While her friends sleep off hangovers, 23-year-old Vanessa Peduzzi is doing a dawn check on her livestock, one of a growing number of Italian youths ditching the fast lane for a farmer’s life.
“It’s a tiring, demanding job, but I like it,” she said as she walked through the wood-lined pastures high above Lake Como in northern Italy to show off the building she is slowly restoring and transforming into a farmhouse.
“I chose this life. This is where I want to be, surrounded by nature and animals,” she said.
Peduzzi is a trained chef, but has downed her ladles to become a donkey and cow breeder instead in Alpe Bedolo, some 813 metres (2,600 feet) above sea level, near the border with Switzerland.
“I started last year with two little donkeys. I didn’t have any land or a stable, so I had a friend lend me a meadow,” she said.
“The situation has got a bit out of hand,” she laughed. She now owns some 20 donkeys — 15 of which are pregnant — as well as about 10 cows, five calves and five heifers.
‘Not an easy choice’
Jacopo Fontaneto, of Italy’s main agricultural union Coldiretti, said after years of mountain life being out of favour among Italians, “we have seen a good return of young people in the last 10 to 20 years”.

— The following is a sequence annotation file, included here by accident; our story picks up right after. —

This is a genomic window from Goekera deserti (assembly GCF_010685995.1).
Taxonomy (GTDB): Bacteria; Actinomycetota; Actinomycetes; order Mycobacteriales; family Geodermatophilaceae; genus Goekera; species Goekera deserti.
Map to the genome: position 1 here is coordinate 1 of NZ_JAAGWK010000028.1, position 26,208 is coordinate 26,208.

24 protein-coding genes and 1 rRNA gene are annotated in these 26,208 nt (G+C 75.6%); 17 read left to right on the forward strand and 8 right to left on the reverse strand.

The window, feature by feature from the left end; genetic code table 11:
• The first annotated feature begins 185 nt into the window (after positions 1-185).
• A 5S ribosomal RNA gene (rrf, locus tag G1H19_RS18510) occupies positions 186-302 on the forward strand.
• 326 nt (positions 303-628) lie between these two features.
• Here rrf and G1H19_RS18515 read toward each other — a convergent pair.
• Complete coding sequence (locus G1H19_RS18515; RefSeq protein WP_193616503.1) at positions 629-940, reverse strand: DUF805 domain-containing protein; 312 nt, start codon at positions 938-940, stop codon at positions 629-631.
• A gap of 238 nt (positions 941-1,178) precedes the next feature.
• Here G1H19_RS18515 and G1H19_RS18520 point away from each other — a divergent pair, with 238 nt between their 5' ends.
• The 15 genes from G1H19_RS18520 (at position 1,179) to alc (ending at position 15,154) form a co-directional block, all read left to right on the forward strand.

There has been a 12 percent rise in the number of people under 35 at the helm of agricultural businesses in the past five years, Coldiretti said in a study of data from last year.
It said women make up almost a third of the total of new entries to farming.
The sector was seen as “ripe for innovation” and working the land “is no longer considered the last resort of the uneducated” but something parents would be proud of.
Nonetheless, Fontaneto admits: “It’s not an easy choice.”
Instead of computer screens or checkout tills, those on remote pastures stare at “the most beautiful countryside you can dream of”, but it is also “a life of sacrifice”, with little opportunity for wild nights on the town, he said.
Youngsters can also help modernise the profession by bringing in new technologies or investing in online sales.
Though it can be a lonely existence, Peduzzi has made friends on the job: all of her donkeys and cows have names, she said fondly, as she introduced Beatrice, Silvana, Giulia, Tom and Jerry.
“I’ve had this passion since I was a little girl,” she said, stroking a black cow with dramatic white-ringed eyes.
“My grandparents, who had an inn, had dairy cows. They made butter, cheese. And as a child I used to accompany my father when he took his cows to the mountain pastures,” she remembered.—AFP